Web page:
The National Wales: © David Collyer© David Collyer

I live in a landscape photographer’s paradise. Babbling brooks, impressive rivers, ancient oak forests and deserted uplands dotted with stone ruins, are all on my doorstep. It’s bucolic splendour and it’s beautiful.

There’s another south Wales, not too far from me, but entirely different. It too is famous for its Valleys, but its beauty is of an entirely darker and more challenging nature. This is the south Wales once known for its industry, predominantly coal mining and steel production, and in times further back, large scale quarrying and iron ore extraction.

The National Wales: © David Collyer© David Collyer

Famous for its rugby and male voice choirs, its long ribbon villages clinging to vertiginous valley sides, its hard way of living, and hard but welcoming people.

If anything informs the outsider of the Welsh way of life, it’s probably the Valleys more than anything else.

I don’t feel I belong in the Valleys, but I work with many people who do. The sense of community is second to none. I often joke with friends and patients that the Welsh stay in the same street as their family, but the English like to put a cushion of a few counties between ours.

The National Wales: © David Collyer© David Collyer

I’m drawn to the landscape there; the history. It’s easy to romanticise a hard way of life, particularly as an outsider looking in, but that’s often what photographers do. It’s also easy to romanticise the decline in a hard way of life.

Industry in the Valleys was destroyed by a vengeful government; communities torn apart, and poverty is rife in many areas, as traditional work and educational support networks have vanished along with the mines and the foundries. Since 2016, EU funding so vital for regenerative schemes has also gone.

The National Wales: © David Collyer© David Collyer

My mother says that when she moved to Wales as a young woman from a very working class background, she was amazed at the educational opportunities that were being pushed on girls and young women in the area, that just weren’t an option in Surrey. Industry and unions, as well as community, sought personal advances for those who lived and worked in the area. Education and cultural awareness breeds strength, success, and social awareness in a population.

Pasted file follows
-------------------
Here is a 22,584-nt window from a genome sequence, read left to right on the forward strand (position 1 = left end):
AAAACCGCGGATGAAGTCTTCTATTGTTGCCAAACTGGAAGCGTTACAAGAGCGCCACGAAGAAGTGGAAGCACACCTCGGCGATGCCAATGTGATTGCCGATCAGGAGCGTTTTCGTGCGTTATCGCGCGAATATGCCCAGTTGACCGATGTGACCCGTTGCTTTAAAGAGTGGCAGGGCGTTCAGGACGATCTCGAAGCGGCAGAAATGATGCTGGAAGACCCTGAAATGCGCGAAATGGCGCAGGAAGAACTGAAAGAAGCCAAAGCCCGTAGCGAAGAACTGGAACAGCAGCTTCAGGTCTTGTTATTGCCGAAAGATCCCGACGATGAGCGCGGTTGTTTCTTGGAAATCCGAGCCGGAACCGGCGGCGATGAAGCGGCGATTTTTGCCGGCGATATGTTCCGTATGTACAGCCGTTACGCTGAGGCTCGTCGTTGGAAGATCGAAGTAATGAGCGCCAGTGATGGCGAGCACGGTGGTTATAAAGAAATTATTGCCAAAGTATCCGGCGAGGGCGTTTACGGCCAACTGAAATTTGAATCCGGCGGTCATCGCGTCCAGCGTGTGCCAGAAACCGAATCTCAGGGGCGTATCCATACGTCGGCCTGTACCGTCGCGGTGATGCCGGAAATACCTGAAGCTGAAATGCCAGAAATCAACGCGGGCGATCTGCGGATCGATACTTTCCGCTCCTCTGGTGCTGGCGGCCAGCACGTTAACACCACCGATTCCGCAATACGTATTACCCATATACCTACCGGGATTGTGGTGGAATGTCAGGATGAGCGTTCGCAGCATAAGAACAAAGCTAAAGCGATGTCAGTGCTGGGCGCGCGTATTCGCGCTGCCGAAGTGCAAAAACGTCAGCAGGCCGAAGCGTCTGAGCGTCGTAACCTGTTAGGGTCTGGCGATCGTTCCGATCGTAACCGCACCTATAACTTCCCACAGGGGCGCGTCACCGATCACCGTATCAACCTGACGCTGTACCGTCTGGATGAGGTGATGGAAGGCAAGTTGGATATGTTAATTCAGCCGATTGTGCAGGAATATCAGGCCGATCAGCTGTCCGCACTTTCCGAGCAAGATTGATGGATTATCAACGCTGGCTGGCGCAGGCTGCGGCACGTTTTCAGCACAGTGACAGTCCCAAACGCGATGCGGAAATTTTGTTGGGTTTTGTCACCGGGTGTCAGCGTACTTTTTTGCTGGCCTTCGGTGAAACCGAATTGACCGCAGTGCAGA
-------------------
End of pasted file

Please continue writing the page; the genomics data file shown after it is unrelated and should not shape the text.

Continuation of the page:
Society would benefit if that ethos was as strong today.

The National Wales:

Despite being so close to major cities, the ground in some areas is bleak. The wind and rain in winter cuts through you. It’s often an inhospitable landscape, littered with the rotting remains of industry and sadly in many places, burned out vehicles and fly-tipping, dumped for a plethora of reasons.

The climate takes no prisoners, eating away at the roads, the buildings, and the people and animals that live on the high ground.

The National Wales: © David Collyer© David Collyer

It’s a beautiful landscape. As a photographer I’m drawn to the bleak. It lends itself to grainy black and white film, my chosen medium. The rich textures and tones bring out an eerie, other worldly beauty. I’m far more interested in capturing the scars and activities of man’s interventions into a landscape than I am capturing nature at its prettiest.

Romanticising? Perhaps, yes. Maybe I’m a hopeless romantic. Maybe I’m the worst kind of tourist, revelling in a hardship I can walk away from, a lifestyle I could never lead. Cultural appropriation? I really hope not.The National Wales: © David Collyer© David Collyer

My partner’s family have lived in the area for years. They built many of the bigger houses in Abergavenny in Victorian and Edwardian times, and the oldest solicitors in the town still bears the family name on her mother’s side.

There is a direct blood line from Owain Glyndwr whose daughter married into the Scudamore family, my partner’s ancestors. Her children now in their twenties are lifelong fluent Welsh speakers.

I’ll never be Welsh, and to be honest, I’d never try to be. I don’t feel the need to appropriate a national identity based on the rock I live on. I’m privileged that I can say that, I realise. Many aren’t so lucky.

The National Wales: © David Collyer© David Collyer

Conversely, I don’t feel particularly English when I look at what is happening to the country I was born in.

I live here, I’ve made this beautiful country my home. In the five years I’ve been here it’s given me so much, and because of that, I try to give back to Wales and the people who have made me feel I belong here, in any small way that I can.

The National Wales: © David Collyer© David Collyer

Diolch, Cymru. Diolch yn fawr!

David's images can be viewed on his website www.davidcollyerphotographer.com. You can also follow him on Twitter and Instagram